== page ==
Now, as far as that concern is concerned, particularly on the infiltration-that is the more important point, rather than the cease-fire violations which we think, over a period of time, will be reduced--but in terms of the infiltration, I am not going to say publicly what we have said.

I will only suggest this: that we have informed the North Vietnamese of our concern about this infiltration and of what we believe it to be, a violation of the cease-fire, the cease-fire and the peace agreement. Our concern has also been expressed to other interested parties. And I would only suggest that based on my actions over the past 4 years, that the North Vietnamese should not lightly disregard such expressions of concern when they are made with regard to a violation. That is all I will say about it.

Q. Mr. President, in connection with this matter, there is a report also that not just equipment but a new infusion of North Vietnamese combat personnel have been introduced into South Vietnam, which is apart from just equipment. Can you confirm this? Is this partly what you are talking about?

THE PRESIDENT. Mr. Theis, the reports that we get with regard to infiltration, as you know, are always either too little or too late or too much. And I am not going to confirm that one, except to say that we have noted the report having been made. We, however, are primarily concerned about the equipment, because as far as the personnel are concerned, they could be simply replacement personnel.

Q. Mr. President.

THE PRESIDENT. Go ahead, you are up in front.

Q. Sir, why have we not gone through the ICCS [International Commission of Control and Supervision] to complain about this infiltration?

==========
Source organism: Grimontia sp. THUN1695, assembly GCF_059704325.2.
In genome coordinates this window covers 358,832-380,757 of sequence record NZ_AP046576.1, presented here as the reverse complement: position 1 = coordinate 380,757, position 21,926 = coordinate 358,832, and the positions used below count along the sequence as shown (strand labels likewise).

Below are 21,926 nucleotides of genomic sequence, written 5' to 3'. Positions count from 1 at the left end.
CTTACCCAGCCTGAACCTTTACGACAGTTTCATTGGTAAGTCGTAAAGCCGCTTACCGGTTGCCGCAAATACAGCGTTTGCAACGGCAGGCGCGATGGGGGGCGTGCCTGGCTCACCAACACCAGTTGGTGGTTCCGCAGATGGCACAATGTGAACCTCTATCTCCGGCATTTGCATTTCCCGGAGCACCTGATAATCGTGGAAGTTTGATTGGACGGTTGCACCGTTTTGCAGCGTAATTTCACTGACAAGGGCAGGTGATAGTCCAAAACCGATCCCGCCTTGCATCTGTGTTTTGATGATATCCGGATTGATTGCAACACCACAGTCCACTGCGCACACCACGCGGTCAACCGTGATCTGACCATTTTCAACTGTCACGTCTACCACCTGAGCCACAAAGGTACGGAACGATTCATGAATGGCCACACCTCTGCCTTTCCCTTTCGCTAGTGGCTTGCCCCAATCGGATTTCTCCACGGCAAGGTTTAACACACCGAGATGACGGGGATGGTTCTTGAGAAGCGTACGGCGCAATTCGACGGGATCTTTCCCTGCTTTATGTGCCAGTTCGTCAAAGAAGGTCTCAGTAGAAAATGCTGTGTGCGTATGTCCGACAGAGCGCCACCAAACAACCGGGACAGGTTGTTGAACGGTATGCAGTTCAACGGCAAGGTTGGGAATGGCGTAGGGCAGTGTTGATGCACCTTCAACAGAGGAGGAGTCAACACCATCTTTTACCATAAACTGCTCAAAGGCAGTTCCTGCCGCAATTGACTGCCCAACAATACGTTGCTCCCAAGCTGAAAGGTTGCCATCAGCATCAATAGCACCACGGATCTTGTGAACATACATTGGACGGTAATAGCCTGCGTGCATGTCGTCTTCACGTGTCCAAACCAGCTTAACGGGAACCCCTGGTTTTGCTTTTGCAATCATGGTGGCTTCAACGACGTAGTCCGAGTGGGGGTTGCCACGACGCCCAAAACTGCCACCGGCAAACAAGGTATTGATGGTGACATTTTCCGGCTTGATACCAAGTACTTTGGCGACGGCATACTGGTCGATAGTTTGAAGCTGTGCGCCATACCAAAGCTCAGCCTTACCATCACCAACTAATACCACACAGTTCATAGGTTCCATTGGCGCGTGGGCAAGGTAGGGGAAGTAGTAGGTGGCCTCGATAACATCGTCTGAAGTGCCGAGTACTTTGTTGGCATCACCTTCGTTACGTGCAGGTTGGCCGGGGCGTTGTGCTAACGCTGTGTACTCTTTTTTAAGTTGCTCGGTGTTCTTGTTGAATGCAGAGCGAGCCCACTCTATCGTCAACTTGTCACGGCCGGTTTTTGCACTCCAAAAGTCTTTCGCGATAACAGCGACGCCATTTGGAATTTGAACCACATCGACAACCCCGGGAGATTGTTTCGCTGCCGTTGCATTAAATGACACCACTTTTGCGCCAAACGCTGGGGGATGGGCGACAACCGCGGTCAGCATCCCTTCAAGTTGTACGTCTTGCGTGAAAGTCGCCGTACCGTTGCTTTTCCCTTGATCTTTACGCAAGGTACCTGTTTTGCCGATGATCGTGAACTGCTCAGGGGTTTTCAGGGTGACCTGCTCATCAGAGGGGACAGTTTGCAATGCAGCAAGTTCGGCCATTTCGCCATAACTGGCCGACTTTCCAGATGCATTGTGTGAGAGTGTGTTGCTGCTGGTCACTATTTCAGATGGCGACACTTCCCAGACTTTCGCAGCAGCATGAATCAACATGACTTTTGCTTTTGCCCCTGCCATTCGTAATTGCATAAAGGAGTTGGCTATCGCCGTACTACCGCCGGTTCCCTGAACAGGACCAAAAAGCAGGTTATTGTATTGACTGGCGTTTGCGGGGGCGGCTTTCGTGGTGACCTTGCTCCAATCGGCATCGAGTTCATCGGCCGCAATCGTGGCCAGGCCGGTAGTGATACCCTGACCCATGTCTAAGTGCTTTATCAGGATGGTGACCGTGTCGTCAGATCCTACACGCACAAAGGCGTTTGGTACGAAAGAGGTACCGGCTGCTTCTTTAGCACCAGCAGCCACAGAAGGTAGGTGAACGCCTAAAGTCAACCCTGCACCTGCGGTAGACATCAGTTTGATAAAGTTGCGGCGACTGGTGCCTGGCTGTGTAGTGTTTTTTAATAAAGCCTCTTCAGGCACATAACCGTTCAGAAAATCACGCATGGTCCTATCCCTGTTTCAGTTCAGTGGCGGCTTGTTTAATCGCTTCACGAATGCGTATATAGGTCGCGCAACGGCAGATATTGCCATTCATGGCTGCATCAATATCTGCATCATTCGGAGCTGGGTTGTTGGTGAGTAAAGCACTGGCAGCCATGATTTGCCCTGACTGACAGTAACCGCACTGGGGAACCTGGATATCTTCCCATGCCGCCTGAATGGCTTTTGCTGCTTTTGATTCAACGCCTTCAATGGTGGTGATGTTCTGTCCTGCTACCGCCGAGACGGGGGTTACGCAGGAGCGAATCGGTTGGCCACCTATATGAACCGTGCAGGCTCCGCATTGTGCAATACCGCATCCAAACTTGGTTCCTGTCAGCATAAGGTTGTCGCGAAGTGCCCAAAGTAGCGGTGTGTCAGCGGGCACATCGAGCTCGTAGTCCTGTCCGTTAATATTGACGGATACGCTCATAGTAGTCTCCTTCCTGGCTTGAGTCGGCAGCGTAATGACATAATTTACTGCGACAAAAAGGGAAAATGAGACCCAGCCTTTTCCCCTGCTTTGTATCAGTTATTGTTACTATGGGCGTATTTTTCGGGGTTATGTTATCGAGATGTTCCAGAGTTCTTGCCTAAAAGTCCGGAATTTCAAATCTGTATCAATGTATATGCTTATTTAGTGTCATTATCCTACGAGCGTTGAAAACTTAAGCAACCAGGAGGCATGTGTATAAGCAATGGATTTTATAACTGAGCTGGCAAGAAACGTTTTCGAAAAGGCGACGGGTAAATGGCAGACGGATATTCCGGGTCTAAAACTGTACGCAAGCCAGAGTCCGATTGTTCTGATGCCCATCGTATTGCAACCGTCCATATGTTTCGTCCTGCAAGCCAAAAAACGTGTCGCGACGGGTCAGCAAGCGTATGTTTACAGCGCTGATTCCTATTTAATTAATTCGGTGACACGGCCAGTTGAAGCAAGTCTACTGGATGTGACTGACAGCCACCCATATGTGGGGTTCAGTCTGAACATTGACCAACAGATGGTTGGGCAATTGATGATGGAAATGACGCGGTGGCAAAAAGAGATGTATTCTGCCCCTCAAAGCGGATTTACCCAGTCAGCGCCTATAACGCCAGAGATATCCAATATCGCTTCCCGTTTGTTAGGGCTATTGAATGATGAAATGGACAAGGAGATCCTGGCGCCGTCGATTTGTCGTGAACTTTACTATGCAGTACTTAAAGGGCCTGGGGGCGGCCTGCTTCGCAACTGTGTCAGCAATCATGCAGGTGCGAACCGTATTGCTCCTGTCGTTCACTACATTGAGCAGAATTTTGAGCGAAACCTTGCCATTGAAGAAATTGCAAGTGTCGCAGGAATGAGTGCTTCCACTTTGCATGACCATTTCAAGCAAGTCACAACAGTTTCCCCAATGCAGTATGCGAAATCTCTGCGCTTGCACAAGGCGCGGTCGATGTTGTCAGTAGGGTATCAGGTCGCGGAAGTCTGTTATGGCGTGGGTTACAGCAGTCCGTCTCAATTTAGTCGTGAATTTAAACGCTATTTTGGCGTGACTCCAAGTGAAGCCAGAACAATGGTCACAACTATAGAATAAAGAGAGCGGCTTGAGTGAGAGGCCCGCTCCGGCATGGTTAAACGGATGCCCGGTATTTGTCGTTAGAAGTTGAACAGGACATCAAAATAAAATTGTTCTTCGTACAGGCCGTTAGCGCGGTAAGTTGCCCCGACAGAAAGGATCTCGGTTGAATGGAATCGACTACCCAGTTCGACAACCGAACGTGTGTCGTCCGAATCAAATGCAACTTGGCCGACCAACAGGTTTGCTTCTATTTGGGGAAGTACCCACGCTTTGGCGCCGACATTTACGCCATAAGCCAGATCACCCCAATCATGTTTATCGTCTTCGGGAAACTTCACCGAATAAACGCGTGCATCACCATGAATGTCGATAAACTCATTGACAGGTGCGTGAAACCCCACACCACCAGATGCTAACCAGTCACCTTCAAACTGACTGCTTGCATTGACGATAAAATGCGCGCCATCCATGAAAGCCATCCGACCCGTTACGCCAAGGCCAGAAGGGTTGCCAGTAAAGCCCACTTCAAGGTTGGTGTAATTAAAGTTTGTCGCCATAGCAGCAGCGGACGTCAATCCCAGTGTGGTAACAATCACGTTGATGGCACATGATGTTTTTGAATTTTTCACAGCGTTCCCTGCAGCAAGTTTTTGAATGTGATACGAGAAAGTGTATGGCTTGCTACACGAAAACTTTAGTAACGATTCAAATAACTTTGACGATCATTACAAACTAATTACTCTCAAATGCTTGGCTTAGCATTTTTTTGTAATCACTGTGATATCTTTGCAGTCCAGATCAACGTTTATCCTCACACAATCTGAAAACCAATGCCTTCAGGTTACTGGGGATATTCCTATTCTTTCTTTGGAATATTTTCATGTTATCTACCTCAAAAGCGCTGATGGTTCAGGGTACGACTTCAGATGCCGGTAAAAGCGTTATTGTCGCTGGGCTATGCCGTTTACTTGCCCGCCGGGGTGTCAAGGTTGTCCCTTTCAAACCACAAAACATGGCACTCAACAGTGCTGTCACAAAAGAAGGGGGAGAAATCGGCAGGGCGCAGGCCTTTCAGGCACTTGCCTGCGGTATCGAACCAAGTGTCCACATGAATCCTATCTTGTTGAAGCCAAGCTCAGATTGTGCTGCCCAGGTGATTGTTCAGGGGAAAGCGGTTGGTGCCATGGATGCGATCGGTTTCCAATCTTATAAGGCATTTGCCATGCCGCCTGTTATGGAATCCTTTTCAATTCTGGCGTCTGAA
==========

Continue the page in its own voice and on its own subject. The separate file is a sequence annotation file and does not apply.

THE PRESIDENT. The ICCS is being used. As you know, there are some problems there. The Canadians have expressed considerable concern about the fact that they don't want to be on a commission which is not being effectively used, and we will continue through the ICCS and any other body that we can effectively appeal to, to attempt to get action there. I can only answer in that way at this point.


[4.] Q. Mr. President, are you concerned, sir, that any of the confidential FBI interviews that were conducted in their Watergate investigation were in any way compromised by Pat Gray's having given information to John Dean or talked with John Ehrlichman or others?

THE PRESIDENT. NO, I am not concerned about that. I would say that there is no possibility whatever that any information from the FBI, that may have been provided in the line of their duties to a member of the White House Staff, would be bandied about in the press.

I would express concern on another point. In my longtime association with Mr. Hoover, he always was hard-line in dealing with the Members of the Congress and with Congressional committees in terms of what he called "raw files," and when I first came into this office, he showed me a raw file. I had not seen any before. And when I saw the gossip, the hearsay, and unsubstantiated kind of slanderous statements--libelous, in this case, because they were in writing, having been made orally and then transmitted into writing--I was really shocked.